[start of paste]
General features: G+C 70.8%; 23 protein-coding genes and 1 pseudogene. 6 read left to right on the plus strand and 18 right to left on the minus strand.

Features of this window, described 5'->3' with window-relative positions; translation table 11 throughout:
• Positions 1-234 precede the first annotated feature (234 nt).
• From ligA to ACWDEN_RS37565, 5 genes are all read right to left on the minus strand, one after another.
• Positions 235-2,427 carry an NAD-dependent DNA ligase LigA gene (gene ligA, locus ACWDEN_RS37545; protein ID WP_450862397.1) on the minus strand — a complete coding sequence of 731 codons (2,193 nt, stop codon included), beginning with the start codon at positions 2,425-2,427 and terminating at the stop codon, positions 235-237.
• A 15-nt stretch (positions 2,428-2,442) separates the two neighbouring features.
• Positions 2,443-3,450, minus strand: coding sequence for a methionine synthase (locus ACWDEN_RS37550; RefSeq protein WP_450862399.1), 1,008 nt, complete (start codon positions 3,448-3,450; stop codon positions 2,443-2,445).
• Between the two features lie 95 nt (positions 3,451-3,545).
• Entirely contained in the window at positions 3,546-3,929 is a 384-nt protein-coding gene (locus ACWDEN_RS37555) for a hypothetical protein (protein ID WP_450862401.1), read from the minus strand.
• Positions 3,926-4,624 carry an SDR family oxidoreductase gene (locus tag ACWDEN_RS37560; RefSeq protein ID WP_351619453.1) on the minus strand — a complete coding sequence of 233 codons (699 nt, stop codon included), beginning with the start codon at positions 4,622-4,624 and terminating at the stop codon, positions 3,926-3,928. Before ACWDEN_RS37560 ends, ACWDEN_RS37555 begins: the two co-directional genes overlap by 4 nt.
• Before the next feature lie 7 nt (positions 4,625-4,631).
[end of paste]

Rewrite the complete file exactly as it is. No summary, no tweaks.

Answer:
General features: G+C 70.8%; 23 protein-coding genes and 1 pseudogene. 6 read left to right on the plus strand and 18 right to left on the minus strand.

Features of this window, described 5'->3' with window-relative positions; translation table 11 throughout:
• Positions 1-234 precede the first annotated feature (234 nt).
• From ligA to ACWDEN_RS37565, 5 genes are all read right to left on the minus strand, one after another.
• Positions 235-2,427 carry an NAD-dependent DNA ligase LigA gene (gene ligA, locus ACWDEN_RS37545; protein ID WP_450862397.1) on the minus strand — a complete coding sequence of 731 codons (2,193 nt, stop codon included), beginning with the start codon at positions 2,425-2,427 and terminating at the stop codon, positions 235-237.
• A 15-nt stretch (positions 2,428-2,442) separates the two neighbouring features.
• Positions 2,443-3,450, minus strand: coding sequence for a methionine synthase (locus ACWDEN_RS37550; RefSeq protein WP_450862399.1), 1,008 nt, complete (start codon positions 3,448-3,450; stop codon positions 2,443-2,445).
• Between the two features lie 95 nt (positions 3,451-3,545).
• Entirely contained in the window at positions 3,546-3,929 is a 384-nt protein-coding gene (locus ACWDEN_RS37555) for a hypothetical protein (protein ID WP_450862401.1), read from the minus strand.
• Positions 3,926-4,624 carry an SDR family oxidoreductase gene (locus tag ACWDEN_RS37560; RefSeq protein ID WP_351619453.1) on the minus strand — a complete coding sequence of 233 codons (699 nt, stop codon included), beginning with the start codon at positions 4,622-4,624 and terminating at the stop codon, positions 3,926-3,928. Before ACWDEN_RS37560 ends, ACWDEN_RS37555 begins: the two co-directional genes overlap by 4 nt.
• Before the next feature lie 7 nt (positions 4,625-4,631).